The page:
Whether you're set to speak in front of some co-workers at the office or you have an audience-full of colleagues to impress, you want to give your all when you give your upcoming presentation.
You may be a natural in front of crowds or have the jitters just thinking about it, but no matter your level of comfort, anyone can give a stellar presentation with the right tips under their belt.
Your presentation can go smoothly and successfully when you execute your ideas with practice and purpose. You may not knock it out of the park at your first speaking engagement, but you will feel ready to impress when you take this advice into account. The more you present, the sharper you'll get, so make sure to fine-tune your skills with each presentation you give. Not only will you feel proud of your accomplishments, but your audience will appreciate a job well-done.
Plan and Prep
Prepare for the presentation unsplash
No matter how well you think you know your stuff, winging it is risky business. Even the most knowledgeable person can use some brushing up, be it on their material or how to present it.
And preparation is more than what you plan to bring to the table. As per Entrepreneur there is, "the need for a careful analysis of audience members to know whom you're speaking to, and what they are expecting or needing from the presentation. Take time to talk to the person who invited you in the first place, to obtain a full and complete analysis of who will be in the room."
As Huffington Post puts it, "This isn't about you and what you want to talk about. What does your audience want to know? What can they learn from you that is unique to your experience."
You can tailor your presentation more precisely, giving your crowd the best version of your vision. Then you can practice until you feel confident with what you'll be presenting. Inc. notes, "When you know what you're going to say backward and forward, you don't have to worry about fumbling your words or losing your train of thought. Your audience will appreciate a no-rambling approach."
Start Off Strong
You can do thispexels
It is important to engage your audience from the get-go. Easing into things can have you losing the crowd before you've even hooked them in. You need to be energetic, enthusiastic, and exciting. Like they say, you never get a second chance to make a good first impression.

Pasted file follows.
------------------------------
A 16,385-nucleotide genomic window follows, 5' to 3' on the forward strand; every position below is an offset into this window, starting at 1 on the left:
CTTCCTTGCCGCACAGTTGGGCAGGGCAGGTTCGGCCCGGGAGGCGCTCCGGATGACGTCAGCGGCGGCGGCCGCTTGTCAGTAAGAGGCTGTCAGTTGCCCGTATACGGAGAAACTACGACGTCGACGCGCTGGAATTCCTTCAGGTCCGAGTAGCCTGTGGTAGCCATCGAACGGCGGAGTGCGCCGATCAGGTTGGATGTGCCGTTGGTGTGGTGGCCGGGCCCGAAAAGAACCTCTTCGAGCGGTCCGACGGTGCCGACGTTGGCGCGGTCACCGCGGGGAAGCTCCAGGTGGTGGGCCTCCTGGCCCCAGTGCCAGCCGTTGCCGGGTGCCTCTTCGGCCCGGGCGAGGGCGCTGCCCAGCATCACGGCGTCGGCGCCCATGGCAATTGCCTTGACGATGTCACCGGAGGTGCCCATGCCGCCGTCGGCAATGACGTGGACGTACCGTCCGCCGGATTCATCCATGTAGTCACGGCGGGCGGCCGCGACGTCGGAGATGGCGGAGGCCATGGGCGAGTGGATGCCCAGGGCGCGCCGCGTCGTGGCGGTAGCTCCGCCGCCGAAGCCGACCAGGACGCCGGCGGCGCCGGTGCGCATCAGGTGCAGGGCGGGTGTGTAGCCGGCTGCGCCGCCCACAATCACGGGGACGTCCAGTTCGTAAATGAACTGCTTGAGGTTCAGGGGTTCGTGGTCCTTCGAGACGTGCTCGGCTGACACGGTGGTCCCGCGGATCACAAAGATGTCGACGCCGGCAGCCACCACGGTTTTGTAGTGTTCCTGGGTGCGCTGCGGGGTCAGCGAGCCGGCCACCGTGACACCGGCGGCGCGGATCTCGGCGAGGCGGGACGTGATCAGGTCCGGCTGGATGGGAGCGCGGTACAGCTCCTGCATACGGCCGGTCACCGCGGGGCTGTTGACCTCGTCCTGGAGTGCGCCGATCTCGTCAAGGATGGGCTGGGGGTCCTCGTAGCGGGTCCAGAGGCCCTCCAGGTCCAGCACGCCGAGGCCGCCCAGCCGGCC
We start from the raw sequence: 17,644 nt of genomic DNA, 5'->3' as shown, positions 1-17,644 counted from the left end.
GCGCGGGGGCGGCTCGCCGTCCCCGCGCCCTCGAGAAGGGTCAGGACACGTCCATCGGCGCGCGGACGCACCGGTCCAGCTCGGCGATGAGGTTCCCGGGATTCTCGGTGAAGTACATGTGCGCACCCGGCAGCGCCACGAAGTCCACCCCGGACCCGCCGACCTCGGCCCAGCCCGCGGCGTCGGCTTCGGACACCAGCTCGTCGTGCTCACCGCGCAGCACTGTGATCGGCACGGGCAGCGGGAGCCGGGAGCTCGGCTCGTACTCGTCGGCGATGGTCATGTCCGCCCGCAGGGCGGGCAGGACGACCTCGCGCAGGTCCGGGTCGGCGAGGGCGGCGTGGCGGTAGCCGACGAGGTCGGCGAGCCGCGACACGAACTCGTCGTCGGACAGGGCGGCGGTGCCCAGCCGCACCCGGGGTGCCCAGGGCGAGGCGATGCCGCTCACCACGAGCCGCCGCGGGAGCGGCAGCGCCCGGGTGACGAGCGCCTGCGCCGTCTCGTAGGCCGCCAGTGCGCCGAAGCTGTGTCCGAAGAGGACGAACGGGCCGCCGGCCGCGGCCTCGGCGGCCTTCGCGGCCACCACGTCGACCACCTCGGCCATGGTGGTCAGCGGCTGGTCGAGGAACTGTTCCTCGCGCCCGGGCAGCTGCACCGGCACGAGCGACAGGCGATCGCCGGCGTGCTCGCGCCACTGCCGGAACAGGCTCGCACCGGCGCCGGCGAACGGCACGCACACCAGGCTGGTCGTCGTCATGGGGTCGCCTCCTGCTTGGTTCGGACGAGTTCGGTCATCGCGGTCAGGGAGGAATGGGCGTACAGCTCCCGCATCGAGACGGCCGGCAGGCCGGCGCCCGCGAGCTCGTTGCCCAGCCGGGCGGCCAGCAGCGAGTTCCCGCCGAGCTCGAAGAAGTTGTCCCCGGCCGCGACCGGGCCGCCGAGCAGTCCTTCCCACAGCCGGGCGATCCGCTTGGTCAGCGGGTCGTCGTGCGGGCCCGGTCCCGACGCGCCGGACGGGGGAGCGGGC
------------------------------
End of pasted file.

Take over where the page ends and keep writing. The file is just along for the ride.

As per Skills You Need, "The beginning of your presentation is crucial. You need to grab your audience's attention and hold it. They will give you a few minutes' grace in which to entertain them, before they start to switch off if you're dull. So don't waste that on explaining who you are. Start by entertaining them."
You may want to start off with a personal touch. Inc. suggests starting with a good story. "TED Talks speakers use this tactic all the time. Your opening story should be one everyone in the room can relate to." Be yourself, loosen up, and be conversational rather than machine-like. Huffington Post recommends, "Try to be relaxed and conversational. Make your audience feel as though they were the only ones in the room."
Hammer in the Main Message
Get to the pointpexels
You may have plenty to say, but too much information in one presentation can be an overload. Less is more in many cases, and you'll find that your presentation will flow better when you stick to simplicity, with a main message at the core. As Skills You Need suggests, "When planning your presentation, you should always keep in mind the question: What is the key message (or three key points) for my audience to take away? You should be able to communicate that key message very briefly."
As suggested by WikiHow, "Focus your presentation. Having a long, rambling presentation that is hard to follow is not going to win you any audience interest. You need to make sure that your presentation is clear and focused and that any asides you throw into it are there to back up the main point."
One way to make sure your main message is heard and understood is to repeat it throughout the presentation. Inc. suggests reiterating the main message three times. "Introduce the points you will be making, and then spend the meat of your presentation fleshing them out. Conclude by reminding the audience about your points."